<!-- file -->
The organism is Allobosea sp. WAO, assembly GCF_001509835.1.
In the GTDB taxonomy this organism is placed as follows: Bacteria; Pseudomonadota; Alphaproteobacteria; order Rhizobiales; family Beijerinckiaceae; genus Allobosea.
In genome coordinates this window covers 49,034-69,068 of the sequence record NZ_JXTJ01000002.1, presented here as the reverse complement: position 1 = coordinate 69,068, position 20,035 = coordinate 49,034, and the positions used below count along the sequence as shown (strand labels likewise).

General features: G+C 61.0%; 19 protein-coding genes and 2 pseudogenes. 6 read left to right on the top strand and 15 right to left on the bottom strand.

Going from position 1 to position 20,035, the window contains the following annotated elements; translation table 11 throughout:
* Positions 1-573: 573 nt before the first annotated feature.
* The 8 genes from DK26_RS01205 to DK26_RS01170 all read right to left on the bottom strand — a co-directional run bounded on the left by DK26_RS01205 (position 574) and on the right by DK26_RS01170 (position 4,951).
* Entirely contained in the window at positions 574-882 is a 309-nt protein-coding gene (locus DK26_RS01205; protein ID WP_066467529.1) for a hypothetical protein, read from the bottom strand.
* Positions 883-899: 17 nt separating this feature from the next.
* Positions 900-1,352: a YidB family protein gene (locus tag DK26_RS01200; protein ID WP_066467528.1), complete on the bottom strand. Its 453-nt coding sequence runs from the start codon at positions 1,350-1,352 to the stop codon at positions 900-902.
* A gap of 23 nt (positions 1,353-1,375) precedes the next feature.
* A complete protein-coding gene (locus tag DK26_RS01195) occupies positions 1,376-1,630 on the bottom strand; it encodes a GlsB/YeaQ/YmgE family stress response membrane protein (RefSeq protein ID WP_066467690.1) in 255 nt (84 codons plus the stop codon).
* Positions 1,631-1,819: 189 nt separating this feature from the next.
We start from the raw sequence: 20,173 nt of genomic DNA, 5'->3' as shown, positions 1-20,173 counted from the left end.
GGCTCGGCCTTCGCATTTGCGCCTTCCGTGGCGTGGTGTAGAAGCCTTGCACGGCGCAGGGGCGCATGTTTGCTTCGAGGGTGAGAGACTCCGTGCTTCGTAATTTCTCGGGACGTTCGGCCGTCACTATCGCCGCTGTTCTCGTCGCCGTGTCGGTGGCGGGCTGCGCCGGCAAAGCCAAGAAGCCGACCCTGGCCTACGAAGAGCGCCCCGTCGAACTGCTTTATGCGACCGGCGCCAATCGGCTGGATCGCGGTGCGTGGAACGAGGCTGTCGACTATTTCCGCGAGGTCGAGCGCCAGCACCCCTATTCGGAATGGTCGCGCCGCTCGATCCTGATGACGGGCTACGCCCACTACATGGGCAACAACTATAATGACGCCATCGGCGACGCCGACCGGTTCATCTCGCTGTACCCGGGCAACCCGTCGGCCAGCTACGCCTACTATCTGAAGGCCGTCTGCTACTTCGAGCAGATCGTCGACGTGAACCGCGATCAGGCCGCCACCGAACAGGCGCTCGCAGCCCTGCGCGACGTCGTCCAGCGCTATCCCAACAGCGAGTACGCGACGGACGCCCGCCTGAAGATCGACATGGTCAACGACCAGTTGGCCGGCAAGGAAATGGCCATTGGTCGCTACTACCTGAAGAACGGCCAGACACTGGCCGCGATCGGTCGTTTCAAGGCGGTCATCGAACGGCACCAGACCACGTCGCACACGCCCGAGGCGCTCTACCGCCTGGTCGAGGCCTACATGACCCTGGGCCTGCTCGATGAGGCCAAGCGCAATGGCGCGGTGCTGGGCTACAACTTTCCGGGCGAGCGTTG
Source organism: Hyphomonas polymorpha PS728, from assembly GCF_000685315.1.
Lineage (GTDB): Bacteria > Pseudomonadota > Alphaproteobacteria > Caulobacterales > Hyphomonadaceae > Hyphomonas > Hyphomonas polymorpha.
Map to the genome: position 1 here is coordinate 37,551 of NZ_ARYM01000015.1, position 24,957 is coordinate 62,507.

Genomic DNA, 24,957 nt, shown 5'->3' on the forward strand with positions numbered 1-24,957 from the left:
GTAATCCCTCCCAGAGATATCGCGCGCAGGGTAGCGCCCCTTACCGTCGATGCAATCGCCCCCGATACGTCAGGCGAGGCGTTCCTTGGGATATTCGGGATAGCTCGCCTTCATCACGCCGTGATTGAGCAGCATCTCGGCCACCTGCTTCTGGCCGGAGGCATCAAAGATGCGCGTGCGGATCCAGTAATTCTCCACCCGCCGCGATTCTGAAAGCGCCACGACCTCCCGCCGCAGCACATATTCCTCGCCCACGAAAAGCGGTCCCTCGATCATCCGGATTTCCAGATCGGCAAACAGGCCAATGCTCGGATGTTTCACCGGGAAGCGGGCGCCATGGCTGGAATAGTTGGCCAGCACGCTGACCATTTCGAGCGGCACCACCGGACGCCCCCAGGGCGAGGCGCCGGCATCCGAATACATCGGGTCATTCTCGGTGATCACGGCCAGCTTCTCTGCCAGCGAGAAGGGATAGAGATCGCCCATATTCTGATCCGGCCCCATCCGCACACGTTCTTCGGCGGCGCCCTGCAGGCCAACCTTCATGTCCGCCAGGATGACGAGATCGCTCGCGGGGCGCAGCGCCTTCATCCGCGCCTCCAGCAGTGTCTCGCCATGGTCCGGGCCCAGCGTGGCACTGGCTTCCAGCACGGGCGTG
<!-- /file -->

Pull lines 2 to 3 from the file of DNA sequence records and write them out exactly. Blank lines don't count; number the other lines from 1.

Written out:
In the GTDB taxonomy this organism is placed as follows: Bacteria; Pseudomonadota; Alphaproteobacteria; order Rhizobiales; family Beijerinckiaceae; genus Allobosea.
In genome coordinates this window covers 49,034-69,068 of the sequence record NZ_JXTJ01000002.1, presented here as the reverse complement: position 1 = coordinate 69,068, position 20,035 = coordinate 49,034, and the positions used below count along the sequence as shown (strand labels likewise).